in the world. Besides, if Plato was really; serious about imposing such restrictions, he should first have proposed such a restriction on certain existing books such as the works of the Greek comic dramatist, Aristophanes, who had written books of slander against some of his own friends. Evidently Plato knew that the restrictions, which he was imposing upon the poets and other writers in his republic, would never take a practical shape because that kind of republic would never come into being anywhere. In the world. Besides, if books have to be prohibited so that they may not poison the minds of the readers, then a hundred other kinds of prohibitions must also be imposed upon the people to prevent them from being poisoned and corrupted in a hundred other ways. If the printing and publishing of books is to be controlled or regulated to improve civil life, then all kinds of recreations and pastimes such as singing and dancing must also be controlled or regulated because they too can mislead and corrupt human beings. Plato’s suggestion to impose restrictions on the publication of certain categories of books can never succeed because such a restriction would have to be supplemented with restrictions in many other spheres of life. With too many restrictions upon life and upon human activity, the world would become a ridiculous and boring place, and even then those restrictions will not fully serve the purpose for which they would be introduced.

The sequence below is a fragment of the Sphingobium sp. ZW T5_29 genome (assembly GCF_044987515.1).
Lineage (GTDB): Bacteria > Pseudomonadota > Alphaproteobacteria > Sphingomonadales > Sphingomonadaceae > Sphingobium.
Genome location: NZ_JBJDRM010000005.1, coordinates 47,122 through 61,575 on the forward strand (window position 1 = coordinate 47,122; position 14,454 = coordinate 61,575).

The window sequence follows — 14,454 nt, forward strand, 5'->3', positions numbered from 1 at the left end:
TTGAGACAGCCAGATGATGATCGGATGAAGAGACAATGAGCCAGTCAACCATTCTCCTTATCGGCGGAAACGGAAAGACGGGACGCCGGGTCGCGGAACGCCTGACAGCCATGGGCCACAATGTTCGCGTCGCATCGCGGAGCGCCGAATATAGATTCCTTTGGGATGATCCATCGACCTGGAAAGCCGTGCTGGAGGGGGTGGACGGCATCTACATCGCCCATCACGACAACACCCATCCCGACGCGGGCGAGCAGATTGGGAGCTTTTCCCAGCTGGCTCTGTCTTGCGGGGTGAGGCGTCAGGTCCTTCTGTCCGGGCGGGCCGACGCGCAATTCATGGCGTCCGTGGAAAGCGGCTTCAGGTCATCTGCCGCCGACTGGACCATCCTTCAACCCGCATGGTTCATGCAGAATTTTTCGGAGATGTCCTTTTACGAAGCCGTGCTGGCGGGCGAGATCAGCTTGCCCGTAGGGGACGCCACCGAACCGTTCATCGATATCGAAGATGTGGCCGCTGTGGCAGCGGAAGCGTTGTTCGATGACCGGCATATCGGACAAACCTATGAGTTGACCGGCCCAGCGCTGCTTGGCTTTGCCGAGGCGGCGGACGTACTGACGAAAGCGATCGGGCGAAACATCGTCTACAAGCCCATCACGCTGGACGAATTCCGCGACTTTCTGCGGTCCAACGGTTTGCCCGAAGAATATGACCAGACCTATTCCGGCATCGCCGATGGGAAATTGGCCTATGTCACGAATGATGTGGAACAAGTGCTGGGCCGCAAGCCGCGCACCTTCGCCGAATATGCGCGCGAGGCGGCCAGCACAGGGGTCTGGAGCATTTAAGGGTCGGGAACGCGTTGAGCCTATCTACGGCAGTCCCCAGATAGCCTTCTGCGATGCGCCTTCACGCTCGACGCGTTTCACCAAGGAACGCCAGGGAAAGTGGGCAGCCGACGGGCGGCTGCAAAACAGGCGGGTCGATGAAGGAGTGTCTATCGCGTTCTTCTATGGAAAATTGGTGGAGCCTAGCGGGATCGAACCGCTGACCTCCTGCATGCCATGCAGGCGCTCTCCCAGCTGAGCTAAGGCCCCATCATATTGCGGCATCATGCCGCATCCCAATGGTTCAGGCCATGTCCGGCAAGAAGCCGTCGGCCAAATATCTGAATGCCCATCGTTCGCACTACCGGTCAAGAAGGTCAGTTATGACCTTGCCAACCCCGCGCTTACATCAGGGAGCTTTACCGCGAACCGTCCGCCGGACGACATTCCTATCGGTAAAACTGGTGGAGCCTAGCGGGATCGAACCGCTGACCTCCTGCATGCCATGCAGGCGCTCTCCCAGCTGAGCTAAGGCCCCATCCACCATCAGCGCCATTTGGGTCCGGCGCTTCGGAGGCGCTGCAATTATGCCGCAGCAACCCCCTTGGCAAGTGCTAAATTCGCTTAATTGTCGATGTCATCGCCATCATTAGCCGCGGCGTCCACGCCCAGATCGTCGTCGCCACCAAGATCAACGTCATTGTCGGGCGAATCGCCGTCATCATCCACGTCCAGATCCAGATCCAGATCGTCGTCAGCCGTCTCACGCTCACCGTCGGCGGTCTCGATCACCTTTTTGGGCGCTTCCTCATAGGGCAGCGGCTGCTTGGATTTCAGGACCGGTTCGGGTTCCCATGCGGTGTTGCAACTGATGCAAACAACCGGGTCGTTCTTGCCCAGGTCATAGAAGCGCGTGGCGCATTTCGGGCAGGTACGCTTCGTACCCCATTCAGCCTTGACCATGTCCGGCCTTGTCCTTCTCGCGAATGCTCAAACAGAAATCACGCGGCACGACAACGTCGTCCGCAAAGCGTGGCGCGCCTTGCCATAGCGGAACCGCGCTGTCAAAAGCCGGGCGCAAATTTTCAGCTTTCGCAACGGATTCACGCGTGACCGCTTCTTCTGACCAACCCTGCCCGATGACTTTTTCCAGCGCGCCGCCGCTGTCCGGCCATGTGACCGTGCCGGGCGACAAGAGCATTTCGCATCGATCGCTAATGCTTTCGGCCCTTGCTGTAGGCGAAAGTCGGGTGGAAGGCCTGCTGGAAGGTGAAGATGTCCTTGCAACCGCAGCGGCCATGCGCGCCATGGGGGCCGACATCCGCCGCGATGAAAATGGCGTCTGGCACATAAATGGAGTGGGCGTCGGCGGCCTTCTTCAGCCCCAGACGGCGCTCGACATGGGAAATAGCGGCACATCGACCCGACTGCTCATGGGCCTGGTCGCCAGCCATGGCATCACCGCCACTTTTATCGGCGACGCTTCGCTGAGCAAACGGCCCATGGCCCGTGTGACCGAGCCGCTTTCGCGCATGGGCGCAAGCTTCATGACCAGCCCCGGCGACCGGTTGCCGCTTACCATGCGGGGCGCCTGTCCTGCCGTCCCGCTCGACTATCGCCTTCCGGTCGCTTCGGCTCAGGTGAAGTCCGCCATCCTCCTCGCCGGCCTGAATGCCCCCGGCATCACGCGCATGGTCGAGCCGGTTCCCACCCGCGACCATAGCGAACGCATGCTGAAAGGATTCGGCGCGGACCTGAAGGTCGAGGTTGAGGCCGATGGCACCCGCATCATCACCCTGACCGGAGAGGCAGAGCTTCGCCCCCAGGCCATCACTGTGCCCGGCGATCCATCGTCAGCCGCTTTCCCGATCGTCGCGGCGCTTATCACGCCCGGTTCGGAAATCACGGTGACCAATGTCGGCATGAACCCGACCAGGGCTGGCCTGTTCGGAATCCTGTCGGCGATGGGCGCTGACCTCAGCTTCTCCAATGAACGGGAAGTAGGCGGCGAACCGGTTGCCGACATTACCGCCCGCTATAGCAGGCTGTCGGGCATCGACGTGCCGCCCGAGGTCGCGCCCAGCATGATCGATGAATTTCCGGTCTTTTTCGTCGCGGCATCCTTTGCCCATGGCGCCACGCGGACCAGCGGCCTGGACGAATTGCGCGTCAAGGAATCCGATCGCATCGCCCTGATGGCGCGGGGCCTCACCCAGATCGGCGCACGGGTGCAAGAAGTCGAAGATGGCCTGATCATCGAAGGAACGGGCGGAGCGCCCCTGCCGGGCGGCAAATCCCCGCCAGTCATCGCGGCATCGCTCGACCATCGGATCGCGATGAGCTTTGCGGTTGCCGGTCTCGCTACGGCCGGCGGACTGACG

Books should be freely available, and printers and publishers should therefore have full freedom to print and publish them so that people may read them freely and decide for themselves which books are good and which are bad. Whether a book teaches virtue or not, and whether a book contains some truth or not, can be decided only if people themselves have the freedom to go through them and if they are not banned at the very source. If a book is capable of doing even a little good to the people, then it is a book worthy of esteem because even a little service to society is preferable to the forcible prevention of evil. Two More Reasons for the Ineffectiveness of the Licensing Order If the purpose of the new licensing order is to prevent the emergence of religious sects and schisms through books, this purpose will also not be achieved because religious sects have been known to come into existence not so much through books as through unwritten traditions and beliefs. Christianity itself used to be only a sect at one time; and, when it began to spread, it did so not through any written or published books and pamphlets but through the spoken word. There is another reason why this licensing order will not prove effective. Those appointed to license books must be men not only of a high degree of education and learning but also of Sound judgment and integrity of character. Such men cannot easily be found. Besides, the licensers would have to work very hard because, the number of books submitted to them for their scrutiny and their approval would be very large. The licensers would find their work most disagreeable, tough, and boring, and therefore no men possessing any real ability or worth would come forward to accept this task for the sake of the meagre payments which they would receive.